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Front-runner says he likes ‘being able to fire’
Question of the Day
CONCORD, N.H. — As voters head to the polls at the New Hampshire presidential primary, Mitt Romney’s rivals blasted his record as a venture capitalist while the GOP front-runner’s support in polls eroded further.
Former House Speaker Newt Gingrich and Texas Gov. Rick Perry criticized Mr. Romney for his work at the helm of Bain Capital, where he gives himself credit for creating at least 100,000 jobs. Opponents of the former Massachusetts governor argue that he specialized instead in takeovers and layoffs.
“It is the ultimate insult for Mitt Romney to say he feels your pain when he caused it,” said Mr. Perry, campaigning in Anderson, S.C.
Mr. Gingrich said on NBC’s “Today” show, “At some point, Gov. Romney has to hold a news conference and walk through in detail some of the companies that Bain took over where they apparently looted the companies, left people unemployed and walked off with millions of dollars.”
The ad concludes: “A story of greed. Playing the system for a quick buck. A group of corporate raiders led by Mitt Romney, more ruthless than Wall Street. For tens of thousands of Americans, the suffering began when Mitt Romney came to town.”
Mr. Romney inadvertently added fuel to his opponents’ fire Monday morning at a Chamber of Commerce breakfast in Nashua, N.H., when he said people ought to be able to “fire” their insurance company if they’re not happy with the service.
“I like being able to fire people who provide services to me,” Mr. Romney said. “You know, if someone isn’t giving the good service, I want to say, ‘I’m going to go get someone else to provide this service.’ “
As the rest of the field piled on Mr. Romney for the second straight day, his poll numbers continued to slip. Mr. Romney dropped 2 more percentage points Monday in the Suffolk/7 News tracking poll to 33 percent, down 10 points from five days ago.
He still holds a 13-point lead over Rep. Ron Paul of Texas, who came in at 20 percent. Mr. Huntsman was third at 13 percent, followed by Mr. Gingrich at 11 percent, and Mr. Santorum at 10 percent. About 12 percent said they were undecided.
New Hampshire holds the nation’s first primary on Tuesday.
“Barring something unforeseen, I think Gov. Romney wins in New Hampshire, but there are historically two and sometimes three tickets — three passes — out of New Hampshire,” Mr. Duprey said. “So, this is a real important fight for Ron Paul. If there is any state in the country where a libertarian should do well, this is it.”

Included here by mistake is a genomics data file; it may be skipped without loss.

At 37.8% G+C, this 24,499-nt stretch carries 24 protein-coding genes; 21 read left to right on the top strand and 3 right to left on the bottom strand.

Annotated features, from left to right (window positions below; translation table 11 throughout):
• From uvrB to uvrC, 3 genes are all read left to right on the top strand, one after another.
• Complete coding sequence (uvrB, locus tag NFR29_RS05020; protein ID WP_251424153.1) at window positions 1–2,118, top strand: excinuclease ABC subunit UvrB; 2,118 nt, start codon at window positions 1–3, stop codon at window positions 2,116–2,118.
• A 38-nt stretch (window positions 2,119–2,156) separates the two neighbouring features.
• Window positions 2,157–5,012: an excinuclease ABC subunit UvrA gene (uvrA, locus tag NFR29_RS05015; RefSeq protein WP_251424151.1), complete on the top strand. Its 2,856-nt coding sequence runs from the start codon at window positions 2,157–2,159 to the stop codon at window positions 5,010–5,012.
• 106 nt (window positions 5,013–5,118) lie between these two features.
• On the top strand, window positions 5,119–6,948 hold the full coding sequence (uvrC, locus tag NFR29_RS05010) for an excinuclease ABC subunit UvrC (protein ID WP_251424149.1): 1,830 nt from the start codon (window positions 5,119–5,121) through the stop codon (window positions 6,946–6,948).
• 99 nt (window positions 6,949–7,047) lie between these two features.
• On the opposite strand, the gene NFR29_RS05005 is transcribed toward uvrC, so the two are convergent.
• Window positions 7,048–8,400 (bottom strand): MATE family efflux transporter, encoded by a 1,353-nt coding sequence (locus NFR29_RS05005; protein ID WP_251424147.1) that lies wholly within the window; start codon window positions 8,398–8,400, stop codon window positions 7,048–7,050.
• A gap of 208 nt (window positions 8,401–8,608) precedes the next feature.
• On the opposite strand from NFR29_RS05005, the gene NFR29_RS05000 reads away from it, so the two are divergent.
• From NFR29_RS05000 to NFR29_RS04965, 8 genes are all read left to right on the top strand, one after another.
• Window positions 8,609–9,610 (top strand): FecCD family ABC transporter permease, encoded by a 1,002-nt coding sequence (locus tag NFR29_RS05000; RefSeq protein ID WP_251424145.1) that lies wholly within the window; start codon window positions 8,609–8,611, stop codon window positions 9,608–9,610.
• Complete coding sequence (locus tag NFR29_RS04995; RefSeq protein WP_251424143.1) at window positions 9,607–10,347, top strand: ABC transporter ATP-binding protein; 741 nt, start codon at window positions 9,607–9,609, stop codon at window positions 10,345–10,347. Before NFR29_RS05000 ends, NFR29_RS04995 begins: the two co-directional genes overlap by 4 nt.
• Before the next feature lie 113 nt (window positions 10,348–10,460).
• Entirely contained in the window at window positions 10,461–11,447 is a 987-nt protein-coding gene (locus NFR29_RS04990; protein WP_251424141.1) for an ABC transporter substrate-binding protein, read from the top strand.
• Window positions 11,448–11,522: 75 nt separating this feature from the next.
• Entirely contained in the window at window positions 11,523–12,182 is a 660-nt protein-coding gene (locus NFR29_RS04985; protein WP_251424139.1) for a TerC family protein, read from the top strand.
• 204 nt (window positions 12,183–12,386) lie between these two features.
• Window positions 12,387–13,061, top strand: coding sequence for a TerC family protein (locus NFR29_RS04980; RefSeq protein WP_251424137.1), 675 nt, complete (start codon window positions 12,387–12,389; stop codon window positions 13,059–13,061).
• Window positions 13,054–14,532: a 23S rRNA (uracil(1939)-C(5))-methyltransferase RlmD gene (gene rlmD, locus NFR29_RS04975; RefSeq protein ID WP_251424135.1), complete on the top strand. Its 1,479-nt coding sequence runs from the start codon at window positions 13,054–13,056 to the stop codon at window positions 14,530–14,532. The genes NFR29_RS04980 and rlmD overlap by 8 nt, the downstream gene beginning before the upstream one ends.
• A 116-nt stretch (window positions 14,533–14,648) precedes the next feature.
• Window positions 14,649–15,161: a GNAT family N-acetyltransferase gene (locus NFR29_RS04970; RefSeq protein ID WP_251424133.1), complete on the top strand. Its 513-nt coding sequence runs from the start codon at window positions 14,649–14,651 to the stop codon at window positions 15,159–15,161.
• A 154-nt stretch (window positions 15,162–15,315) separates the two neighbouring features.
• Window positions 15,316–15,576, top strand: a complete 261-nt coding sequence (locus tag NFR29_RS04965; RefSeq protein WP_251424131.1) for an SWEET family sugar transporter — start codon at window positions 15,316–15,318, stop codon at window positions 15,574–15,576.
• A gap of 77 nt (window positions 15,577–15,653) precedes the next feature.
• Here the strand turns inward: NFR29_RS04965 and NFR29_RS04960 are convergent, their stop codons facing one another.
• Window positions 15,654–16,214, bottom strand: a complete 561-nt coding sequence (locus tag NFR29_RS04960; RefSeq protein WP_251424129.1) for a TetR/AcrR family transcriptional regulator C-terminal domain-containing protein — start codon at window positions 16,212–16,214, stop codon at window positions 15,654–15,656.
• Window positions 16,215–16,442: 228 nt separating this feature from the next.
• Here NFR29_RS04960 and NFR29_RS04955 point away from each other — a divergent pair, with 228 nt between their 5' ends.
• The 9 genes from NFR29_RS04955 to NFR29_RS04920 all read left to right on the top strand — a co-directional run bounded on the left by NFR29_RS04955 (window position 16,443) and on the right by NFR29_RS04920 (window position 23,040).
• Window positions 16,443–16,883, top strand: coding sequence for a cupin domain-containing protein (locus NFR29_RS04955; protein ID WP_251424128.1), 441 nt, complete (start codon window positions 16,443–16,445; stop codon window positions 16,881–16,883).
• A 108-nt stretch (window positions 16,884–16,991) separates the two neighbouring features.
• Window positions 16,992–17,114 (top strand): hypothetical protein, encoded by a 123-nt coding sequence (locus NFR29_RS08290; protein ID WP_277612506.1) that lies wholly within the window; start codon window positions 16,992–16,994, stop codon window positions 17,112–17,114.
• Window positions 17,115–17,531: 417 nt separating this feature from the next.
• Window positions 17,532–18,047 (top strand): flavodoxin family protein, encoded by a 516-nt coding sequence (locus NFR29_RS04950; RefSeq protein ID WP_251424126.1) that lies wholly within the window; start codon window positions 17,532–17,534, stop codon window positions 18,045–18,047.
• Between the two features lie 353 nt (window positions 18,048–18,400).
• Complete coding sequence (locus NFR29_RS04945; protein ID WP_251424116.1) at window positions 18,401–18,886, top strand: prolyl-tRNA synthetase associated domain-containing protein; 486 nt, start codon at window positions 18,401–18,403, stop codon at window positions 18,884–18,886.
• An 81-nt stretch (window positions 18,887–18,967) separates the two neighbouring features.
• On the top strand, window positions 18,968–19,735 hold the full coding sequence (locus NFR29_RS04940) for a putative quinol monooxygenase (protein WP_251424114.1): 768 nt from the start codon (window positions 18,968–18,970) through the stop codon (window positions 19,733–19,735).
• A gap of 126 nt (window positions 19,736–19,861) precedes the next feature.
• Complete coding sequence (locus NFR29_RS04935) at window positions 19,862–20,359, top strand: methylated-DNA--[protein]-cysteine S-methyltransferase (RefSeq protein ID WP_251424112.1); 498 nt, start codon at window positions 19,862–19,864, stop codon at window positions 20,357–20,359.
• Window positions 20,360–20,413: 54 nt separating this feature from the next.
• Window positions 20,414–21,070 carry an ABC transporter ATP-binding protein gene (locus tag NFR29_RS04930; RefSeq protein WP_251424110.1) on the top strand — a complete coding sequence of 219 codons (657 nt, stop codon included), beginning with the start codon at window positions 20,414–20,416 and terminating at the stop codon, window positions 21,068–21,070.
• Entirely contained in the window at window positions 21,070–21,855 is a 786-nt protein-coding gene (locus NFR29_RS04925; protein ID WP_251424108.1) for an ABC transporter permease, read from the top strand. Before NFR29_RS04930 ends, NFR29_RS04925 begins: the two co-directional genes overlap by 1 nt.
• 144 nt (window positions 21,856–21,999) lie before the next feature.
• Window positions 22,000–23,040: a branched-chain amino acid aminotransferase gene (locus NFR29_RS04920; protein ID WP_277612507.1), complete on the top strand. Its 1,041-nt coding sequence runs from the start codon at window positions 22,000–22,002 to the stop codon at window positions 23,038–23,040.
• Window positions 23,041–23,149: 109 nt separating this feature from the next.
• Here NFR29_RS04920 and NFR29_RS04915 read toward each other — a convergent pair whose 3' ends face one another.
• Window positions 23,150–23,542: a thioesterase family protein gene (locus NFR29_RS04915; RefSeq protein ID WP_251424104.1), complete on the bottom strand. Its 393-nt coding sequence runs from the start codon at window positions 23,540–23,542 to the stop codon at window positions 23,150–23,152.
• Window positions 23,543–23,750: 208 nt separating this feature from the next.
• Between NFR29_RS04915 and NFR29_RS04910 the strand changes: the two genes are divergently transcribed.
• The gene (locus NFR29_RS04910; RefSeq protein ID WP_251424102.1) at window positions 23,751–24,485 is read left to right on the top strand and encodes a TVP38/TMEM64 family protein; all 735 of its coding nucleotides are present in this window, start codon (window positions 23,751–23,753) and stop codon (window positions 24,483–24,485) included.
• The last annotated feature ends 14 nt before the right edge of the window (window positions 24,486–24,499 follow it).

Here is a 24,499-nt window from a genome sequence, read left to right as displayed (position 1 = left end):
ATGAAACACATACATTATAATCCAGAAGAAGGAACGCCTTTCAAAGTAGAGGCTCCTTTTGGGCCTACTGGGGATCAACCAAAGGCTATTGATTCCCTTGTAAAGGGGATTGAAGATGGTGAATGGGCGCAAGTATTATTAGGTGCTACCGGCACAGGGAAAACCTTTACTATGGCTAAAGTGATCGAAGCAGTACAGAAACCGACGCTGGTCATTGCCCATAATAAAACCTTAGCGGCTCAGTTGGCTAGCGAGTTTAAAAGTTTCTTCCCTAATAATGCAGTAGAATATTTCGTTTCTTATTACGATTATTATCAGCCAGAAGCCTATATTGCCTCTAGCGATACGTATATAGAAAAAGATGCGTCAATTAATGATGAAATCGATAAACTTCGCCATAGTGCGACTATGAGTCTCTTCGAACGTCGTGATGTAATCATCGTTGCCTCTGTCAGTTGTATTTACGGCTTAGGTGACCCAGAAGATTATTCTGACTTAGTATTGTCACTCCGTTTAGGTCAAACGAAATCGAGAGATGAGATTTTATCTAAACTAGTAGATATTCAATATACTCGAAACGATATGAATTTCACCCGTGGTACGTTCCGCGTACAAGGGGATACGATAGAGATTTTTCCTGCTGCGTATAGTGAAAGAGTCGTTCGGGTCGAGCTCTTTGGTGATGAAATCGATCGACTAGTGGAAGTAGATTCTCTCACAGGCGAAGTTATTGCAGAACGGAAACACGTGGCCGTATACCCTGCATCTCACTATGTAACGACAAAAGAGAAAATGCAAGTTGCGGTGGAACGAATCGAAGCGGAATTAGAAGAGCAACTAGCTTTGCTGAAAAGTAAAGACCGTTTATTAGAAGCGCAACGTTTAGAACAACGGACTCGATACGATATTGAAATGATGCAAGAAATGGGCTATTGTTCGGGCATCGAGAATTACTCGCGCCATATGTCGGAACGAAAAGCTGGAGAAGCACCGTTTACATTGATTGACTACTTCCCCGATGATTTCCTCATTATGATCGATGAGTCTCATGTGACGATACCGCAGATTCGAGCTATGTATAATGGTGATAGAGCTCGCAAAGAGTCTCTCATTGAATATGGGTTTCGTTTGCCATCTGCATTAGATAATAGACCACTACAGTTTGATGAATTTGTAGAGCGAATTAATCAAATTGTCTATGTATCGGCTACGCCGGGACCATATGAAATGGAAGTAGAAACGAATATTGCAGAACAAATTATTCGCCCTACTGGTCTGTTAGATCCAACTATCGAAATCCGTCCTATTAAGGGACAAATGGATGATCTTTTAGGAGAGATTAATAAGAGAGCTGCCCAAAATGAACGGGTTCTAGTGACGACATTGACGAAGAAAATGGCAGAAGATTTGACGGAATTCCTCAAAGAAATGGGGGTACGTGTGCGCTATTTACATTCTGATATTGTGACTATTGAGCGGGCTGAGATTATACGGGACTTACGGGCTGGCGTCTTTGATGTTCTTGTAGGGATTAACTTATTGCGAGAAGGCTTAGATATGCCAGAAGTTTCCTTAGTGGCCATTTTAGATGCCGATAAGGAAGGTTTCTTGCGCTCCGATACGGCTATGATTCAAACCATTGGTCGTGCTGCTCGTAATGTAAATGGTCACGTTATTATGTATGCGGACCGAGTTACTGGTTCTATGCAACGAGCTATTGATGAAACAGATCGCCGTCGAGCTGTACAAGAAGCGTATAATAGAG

He added, “It’s also very important on the battle between Sen. Santorum and Speaker Gingrich because sooner or later one of those candidates with bad finishes will not have enough resources to play a meaningful role as the primaries roll on and become more expensive.”
Mr. Huntsman, who ignored the Iowa caucuses to focus on New Hampshire, appears to be gaining momentum in the final days. Some supporters say he struck a chord with them during a debate Saturday night, when he responded to Mr. Romney’s accusation that he was disloyal to the GOP for serving as President Obama’s ambassador to China.
“This nation is divided … because of attitudes like that,” Mr. Huntsman said. “The American people are tired of the partisan division. They have had enough.”
Mr. Paul, who has consistently polled second here, started the final day of campaigning with a strange episode. A media mob awaited him at Moe Joe’s restaurant in Manchester for breakfast, and the 12-term congressman shook hands with patrons briefly before exiting a side door, only to be accosted by a bullhorn-wielding man who calls himself “Vermin Supreme” sporting a rubber boot on his head.
Paul campaign chairman Jesse Benton said Mr. Paul and his family were “forced to leave early after over 120 members of the press created a moblike atmosphere that was deemed to be unsafe for the candidate, Moe Joe’s customers and reporters themselves.”
“The campaign had planned to cover our normal degree of media interest, which is always ample,” Mr. Benton said. “However, a significant increase in the press corps, largely driven by an influx of foreign journalists, exceeded all expectations. Mrs. Paul herself, attempting to campaign alongside her husband, was shoved aside by one reporter and told to ‘get out of the way.’ “
As Mr. Romney’s rivals sought to exploit his comment about firing people, the front-runner attempted to shrug it off as a minor tempest.
“I’ve got broad shoulders and I’m happy to describe my experience in the private economy and the fact that if you take all of the businesses that we invested in over our many years, over 100 different businesses and collectively they net-net added over 100,000 new jobs,” Mr. Romney said later in the day in an event at Gilchrist Metal Fabricating in Hudson, N.H.
He emphasized that he was referring to empowering people to get rid of health care providers or insurance companies that don’t perform well.
© Copyright 2014 The Washington Times, LLC. Click here for reprint permission.
About the Author
Dave Boyer is a White House correspondent for The Washington Times. A native of Allentown, Pa., Boyer worked for the Philadelphia Inquirer from 2002 to 2011 and also has covered Congress for the Times. He is a graduate of Penn State University. Boyer can be reached at email@example.com.
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